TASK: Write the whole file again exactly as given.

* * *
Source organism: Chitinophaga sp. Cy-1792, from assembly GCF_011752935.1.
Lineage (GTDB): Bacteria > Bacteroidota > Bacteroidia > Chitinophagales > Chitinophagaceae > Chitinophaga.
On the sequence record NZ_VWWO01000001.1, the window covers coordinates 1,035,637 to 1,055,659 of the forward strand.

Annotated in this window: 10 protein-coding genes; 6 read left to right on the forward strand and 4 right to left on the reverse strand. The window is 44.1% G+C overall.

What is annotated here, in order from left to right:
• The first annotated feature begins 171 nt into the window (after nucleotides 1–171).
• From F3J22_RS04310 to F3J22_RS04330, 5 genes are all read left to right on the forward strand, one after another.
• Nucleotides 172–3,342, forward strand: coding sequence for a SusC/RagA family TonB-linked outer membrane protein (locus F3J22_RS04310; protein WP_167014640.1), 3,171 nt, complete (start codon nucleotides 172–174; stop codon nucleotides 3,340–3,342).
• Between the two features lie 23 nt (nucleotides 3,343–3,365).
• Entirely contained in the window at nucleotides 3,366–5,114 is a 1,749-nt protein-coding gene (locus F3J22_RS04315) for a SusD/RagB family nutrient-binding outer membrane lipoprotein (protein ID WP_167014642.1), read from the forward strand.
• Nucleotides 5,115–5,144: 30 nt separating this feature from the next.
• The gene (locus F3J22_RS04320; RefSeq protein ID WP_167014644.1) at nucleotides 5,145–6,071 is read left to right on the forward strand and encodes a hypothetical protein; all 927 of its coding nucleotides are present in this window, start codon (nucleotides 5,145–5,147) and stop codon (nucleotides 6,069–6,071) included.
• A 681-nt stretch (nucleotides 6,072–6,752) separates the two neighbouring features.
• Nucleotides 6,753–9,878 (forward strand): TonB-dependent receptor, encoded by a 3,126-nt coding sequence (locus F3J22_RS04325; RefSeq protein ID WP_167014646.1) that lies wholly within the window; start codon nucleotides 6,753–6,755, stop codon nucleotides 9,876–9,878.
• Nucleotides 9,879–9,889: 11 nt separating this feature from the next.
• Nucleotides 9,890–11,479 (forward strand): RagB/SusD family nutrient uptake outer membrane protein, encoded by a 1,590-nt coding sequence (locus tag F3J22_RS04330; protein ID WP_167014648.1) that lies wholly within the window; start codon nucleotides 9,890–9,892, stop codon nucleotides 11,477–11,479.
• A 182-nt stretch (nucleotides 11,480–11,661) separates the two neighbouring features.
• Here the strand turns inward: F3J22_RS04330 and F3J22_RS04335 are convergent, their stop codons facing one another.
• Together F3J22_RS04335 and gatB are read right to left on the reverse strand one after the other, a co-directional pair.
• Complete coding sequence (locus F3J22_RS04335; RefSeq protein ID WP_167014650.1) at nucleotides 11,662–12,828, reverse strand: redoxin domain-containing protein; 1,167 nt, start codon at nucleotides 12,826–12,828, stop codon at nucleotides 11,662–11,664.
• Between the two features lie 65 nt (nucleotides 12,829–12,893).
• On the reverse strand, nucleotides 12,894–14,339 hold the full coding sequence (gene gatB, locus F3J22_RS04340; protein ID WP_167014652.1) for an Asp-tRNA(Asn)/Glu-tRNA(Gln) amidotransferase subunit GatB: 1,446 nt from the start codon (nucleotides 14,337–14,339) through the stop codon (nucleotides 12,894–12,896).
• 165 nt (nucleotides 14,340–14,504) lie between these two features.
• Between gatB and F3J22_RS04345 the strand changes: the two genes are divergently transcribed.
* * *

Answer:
Source organism: Chitinophaga sp. Cy-1792, from assembly GCF_011752935.1.
Lineage (GTDB): Bacteria > Bacteroidota > Bacteroidia > Chitinophagales > Chitinophagaceae > Chitinophaga.
On the sequence record NZ_VWWO01000001.1, the window covers coordinates 1,035,637 to 1,055,659 of the forward strand.

Annotated in this window: 10 protein-coding genes; 6 read left to right on the forward strand and 4 right to left on the reverse strand. The window is 44.1% G+C overall.

What is annotated here, in order from left to right:
• The first annotated feature begins 171 nt into the window (after nucleotides 1–171).
• From F3J22_RS04310 to F3J22_RS04330, 5 genes are all read left to right on the forward strand, one after another.
• Nucleotides 172–3,342, forward strand: coding sequence for a SusC/RagA family TonB-linked outer membrane protein (locus F3J22_RS04310; protein WP_167014640.1), 3,171 nt, complete (start codon nucleotides 172–174; stop codon nucleotides 3,340–3,342).
• Between the two features lie 23 nt (nucleotides 3,343–3,365).
• Entirely contained in the window at nucleotides 3,366–5,114 is a 1,749-nt protein-coding gene (locus F3J22_RS04315) for a SusD/RagB family nutrient-binding outer membrane lipoprotein (protein ID WP_167014642.1), read from the forward strand.
• Nucleotides 5,115–5,144: 30 nt separating this feature from the next.
• The gene (locus F3J22_RS04320; RefSeq protein ID WP_167014644.1) at nucleotides 5,145–6,071 is read left to right on the forward strand and encodes a hypothetical protein; all 927 of its coding nucleotides are present in this window, start codon (nucleotides 5,145–5,147) and stop codon (nucleotides 6,069–6,071) included.
• A 681-nt stretch (nucleotides 6,072–6,752) separates the two neighbouring features.
• Nucleotides 6,753–9,878 (forward strand): TonB-dependent receptor, encoded by a 3,126-nt coding sequence (locus F3J22_RS04325; RefSeq protein ID WP_167014646.1) that lies wholly within the window; start codon nucleotides 6,753–6,755, stop codon nucleotides 9,876–9,878.
• Nucleotides 9,879–9,889: 11 nt separating this feature from the next.
• Nucleotides 9,890–11,479 (forward strand): RagB/SusD family nutrient uptake outer membrane protein, encoded by a 1,590-nt coding sequence (locus tag F3J22_RS04330; protein ID WP_167014648.1) that lies wholly within the window; start codon nucleotides 9,890–9,892, stop codon nucleotides 11,477–11,479.
• A 182-nt stretch (nucleotides 11,480–11,661) separates the two neighbouring features.
• Here the strand turns inward: F3J22_RS04330 and F3J22_RS04335 are convergent, their stop codons facing one another.
• Together F3J22_RS04335 and gatB are read right to left on the reverse strand one after the other, a co-directional pair.
• Complete coding sequence (locus F3J22_RS04335; RefSeq protein ID WP_167014650.1) at nucleotides 11,662–12,828, reverse strand: redoxin domain-containing protein; 1,167 nt, start codon at nucleotides 12,826–12,828, stop codon at nucleotides 11,662–11,664.
• Between the two features lie 65 nt (nucleotides 12,829–12,893).
• On the reverse strand, nucleotides 12,894–14,339 hold the full coding sequence (gene gatB, locus F3J22_RS04340; protein ID WP_167014652.1) for an Asp-tRNA(Asn)/Glu-tRNA(Gln) amidotransferase subunit GatB: 1,446 nt from the start codon (nucleotides 14,337–14,339) through the stop codon (nucleotides 12,894–12,896).
• 165 nt (nucleotides 14,340–14,504) lie between these two features.
• Between gatB and F3J22_RS04345 the strand changes: the two genes are divergently transcribed.